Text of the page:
There aren’t many things more heartbreaking to an automotive painter than preparing an item for paint and taking all the necessary steps to clean, prep and spray your project only for a paint issue to come up after the paint has laid or dried. Like most problems in the world, you can potentially solve or prevent them if you educate yourself to what causes the problem.
One of the most common paint defects is what’s known as the fisheye. Below, we cover some potential causes of fisheyes in paint, precautions you can take to prevent them and options for how to fix paint fisheyes so your vehicle is unblemished.
What Is a Paint Fisheye?
Paint “fisheyes” show themselves as small round or circular-shaped defects that can have a tiny crater in the center. They typically appear as white dots with circles of paint or separation surrounding them. They look a lot like real fisheyes, hence the name. Other names for this defect include craters, saucering and pits. Fisheyes tend to show themselves as you apply a coating on the surface or immediately after the surface has been coated.
Why Do Paint Fisheyes Happen?
A fisheye is caused by a contaminant either on the surface of your paint project or in your equipment. The cause could be many things, but usually it is one of the following:
- Silicone-based substances
If any of those have attached to the surface or gotten into your paint gun, you may have a fisheye issue.
How Do I Prevent Paint Fisheyes?
The best way to stop fisheyes in paint is to own and maintain proper painting equipment. One thing to consider is your air filtration system. Do you have a good separator and air filter on your compressor? If not, you should strongly consider adding one. Regular air compressor maintenance, such as draining condensation, cleaning the intake valves and changing the air filter, is also a good way to prevent contaminants. (Read our article about How to Reduce Moisture in Compressed Air Systems for more information.)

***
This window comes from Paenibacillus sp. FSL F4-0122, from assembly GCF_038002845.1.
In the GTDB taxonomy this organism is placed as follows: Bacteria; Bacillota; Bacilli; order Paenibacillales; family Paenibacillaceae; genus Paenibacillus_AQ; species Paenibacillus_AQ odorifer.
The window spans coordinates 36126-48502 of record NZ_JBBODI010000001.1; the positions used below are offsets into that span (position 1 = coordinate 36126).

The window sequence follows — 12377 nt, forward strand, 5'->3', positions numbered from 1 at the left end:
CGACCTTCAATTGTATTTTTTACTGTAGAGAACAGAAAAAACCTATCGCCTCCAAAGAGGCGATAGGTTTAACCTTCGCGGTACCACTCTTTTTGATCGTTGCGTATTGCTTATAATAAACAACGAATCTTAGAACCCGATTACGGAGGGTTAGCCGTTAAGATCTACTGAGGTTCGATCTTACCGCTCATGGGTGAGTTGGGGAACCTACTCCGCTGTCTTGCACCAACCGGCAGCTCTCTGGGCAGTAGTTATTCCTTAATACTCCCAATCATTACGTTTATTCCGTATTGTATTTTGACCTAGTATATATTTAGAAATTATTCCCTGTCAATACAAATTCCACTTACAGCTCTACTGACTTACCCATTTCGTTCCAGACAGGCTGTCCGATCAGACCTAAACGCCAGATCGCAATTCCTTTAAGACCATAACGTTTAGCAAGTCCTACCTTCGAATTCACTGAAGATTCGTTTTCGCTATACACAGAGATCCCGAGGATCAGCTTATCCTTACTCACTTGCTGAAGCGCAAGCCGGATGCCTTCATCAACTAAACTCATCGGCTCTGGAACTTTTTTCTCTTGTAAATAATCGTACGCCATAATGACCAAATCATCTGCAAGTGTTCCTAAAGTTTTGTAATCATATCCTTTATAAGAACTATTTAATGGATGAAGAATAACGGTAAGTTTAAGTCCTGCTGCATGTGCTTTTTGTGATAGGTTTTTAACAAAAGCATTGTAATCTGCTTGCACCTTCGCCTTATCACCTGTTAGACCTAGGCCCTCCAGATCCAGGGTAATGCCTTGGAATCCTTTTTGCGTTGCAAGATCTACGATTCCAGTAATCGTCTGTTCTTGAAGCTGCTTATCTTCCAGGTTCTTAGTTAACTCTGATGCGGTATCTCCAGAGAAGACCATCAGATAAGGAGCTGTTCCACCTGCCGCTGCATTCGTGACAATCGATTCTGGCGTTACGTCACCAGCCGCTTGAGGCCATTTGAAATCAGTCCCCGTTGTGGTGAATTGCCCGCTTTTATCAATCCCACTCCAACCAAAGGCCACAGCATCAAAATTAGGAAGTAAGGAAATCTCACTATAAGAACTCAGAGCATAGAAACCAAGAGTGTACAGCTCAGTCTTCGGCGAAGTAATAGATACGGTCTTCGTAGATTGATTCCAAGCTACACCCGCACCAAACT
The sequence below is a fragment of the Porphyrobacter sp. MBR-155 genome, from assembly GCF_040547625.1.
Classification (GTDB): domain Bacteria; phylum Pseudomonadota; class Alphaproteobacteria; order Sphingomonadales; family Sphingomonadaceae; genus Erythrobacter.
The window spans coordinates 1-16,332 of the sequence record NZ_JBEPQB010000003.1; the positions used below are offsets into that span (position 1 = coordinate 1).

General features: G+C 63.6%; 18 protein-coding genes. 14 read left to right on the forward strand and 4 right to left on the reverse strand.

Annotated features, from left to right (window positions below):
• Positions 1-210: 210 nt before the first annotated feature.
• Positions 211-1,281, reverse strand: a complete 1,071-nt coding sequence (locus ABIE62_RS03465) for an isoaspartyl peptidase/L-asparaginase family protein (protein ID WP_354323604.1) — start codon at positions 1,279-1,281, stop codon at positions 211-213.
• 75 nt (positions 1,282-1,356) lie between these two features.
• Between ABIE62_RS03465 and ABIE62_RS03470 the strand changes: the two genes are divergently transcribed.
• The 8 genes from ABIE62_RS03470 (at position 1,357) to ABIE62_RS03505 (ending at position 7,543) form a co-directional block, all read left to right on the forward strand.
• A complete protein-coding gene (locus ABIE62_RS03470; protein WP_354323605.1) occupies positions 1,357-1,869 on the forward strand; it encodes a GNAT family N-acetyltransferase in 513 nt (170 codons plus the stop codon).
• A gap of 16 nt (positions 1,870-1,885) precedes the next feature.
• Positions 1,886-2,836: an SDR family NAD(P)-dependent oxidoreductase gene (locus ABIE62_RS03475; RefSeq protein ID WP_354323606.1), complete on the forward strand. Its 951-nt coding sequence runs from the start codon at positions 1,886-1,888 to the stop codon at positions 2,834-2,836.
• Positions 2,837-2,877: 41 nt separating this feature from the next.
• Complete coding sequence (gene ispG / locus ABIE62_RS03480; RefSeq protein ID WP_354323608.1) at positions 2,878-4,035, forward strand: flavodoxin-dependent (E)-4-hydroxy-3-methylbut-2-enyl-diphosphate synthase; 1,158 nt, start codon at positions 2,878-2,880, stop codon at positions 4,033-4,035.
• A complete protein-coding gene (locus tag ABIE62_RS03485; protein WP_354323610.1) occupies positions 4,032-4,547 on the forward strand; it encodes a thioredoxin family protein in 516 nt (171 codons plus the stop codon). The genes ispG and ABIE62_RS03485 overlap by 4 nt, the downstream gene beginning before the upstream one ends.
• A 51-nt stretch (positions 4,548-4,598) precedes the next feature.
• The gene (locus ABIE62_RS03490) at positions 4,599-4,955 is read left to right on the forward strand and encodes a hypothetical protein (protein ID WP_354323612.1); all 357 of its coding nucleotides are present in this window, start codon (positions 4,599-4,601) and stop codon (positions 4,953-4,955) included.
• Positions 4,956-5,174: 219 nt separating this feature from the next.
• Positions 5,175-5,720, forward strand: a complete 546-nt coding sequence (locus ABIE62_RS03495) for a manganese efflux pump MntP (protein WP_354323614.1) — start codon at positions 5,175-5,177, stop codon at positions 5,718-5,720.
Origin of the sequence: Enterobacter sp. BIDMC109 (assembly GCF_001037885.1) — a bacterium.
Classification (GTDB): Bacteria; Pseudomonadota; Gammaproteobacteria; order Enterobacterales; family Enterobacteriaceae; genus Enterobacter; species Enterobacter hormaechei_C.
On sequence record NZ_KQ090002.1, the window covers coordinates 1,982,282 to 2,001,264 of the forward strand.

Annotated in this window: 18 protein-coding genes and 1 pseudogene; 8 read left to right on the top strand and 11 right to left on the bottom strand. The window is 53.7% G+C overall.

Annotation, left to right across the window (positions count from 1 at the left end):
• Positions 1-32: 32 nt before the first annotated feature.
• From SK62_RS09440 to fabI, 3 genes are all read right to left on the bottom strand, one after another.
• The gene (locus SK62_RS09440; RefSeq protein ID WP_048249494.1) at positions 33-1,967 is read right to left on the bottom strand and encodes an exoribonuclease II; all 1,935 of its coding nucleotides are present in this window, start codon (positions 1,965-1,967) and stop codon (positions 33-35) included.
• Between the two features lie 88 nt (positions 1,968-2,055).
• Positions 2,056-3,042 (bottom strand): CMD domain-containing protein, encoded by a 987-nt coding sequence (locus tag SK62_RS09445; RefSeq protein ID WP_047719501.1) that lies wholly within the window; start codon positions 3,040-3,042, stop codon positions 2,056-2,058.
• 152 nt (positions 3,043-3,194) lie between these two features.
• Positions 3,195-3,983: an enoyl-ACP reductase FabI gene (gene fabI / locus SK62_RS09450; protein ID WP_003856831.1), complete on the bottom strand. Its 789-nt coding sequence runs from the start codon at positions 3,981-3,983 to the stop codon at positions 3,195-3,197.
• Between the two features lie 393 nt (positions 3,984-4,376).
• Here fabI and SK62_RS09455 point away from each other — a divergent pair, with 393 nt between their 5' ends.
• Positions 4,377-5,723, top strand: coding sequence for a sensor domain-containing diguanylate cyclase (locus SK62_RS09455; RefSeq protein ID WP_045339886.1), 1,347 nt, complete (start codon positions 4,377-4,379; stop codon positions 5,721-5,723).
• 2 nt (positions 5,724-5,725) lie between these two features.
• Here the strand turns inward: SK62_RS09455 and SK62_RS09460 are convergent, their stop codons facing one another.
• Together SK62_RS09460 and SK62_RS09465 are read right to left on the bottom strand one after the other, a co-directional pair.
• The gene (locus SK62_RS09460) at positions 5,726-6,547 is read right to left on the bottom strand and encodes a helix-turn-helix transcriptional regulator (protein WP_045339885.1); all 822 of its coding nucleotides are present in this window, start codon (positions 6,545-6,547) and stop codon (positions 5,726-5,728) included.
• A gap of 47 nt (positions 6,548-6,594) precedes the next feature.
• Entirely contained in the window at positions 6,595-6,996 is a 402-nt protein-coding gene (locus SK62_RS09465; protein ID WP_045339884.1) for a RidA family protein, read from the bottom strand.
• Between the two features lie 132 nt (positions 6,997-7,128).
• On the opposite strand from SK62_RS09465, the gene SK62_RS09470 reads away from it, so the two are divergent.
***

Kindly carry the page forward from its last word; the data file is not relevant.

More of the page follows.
Take a look at your HVLP paint gun too. Was your gun cleaned between coats? Failing to clean it properly greatly increases the chance of fisheyes. We suggest using a last-chance inline air filter before your paint gun to catch any contaminants in the airlines.
Another cause for fisheyes is a silicone-based substance getting in to the metal or onto the surface. This could be something as simple as someone across the shop using a spray detailer or cleaner on something, or possibly a splash of oil from an air tool getting on the metal and not being cleaned off. We always suggest using a proper paint prep solvent, such as Eastwood PRE Paint Prep, before priming and painting to clean and dissolve impurities off the surface.
How Do I Repair a Fisheye in My Paint Job?
Now that we know that a fisheye is caused by a contaminant on the surface, we need to remove whatever that is. If you just sprayed your coating on and it hasn’t cured, you can usually use a solvent to wipe the coating off, then clean the area and start over. For fisheyes that appear in a basecoat, after the color flashes, spray a mist coat over the area.
If the coating has dried or cured, you will need to remove the paint or clear in that area and sand to a smooth finish below the fisheye. We then suggest scrubbing the area well with a scuff pad and Eastwood PRE Paint Prep to properly clean the surface. You can then wipe the area clean and let the PRE flash off. Just before painting, go over the area with a tack rag to remove any dirt on the surface and get ready to spray. Make sure no other chemicals have been sprayed around the vehicle after cleaning.
If this is your top coat, you can also mix a fisheye eliminator into your coating to help reduce the chances of additional fisheyes. However, you should not add this substance to a basecoat or undercoating. If you spray over any area that contains a fisheye eliminator additive, you actually increase the risk of causing new fisheyes. For more automotive painting tips, visit the Eastwood How-To Center or call us at 1-800-343-9353.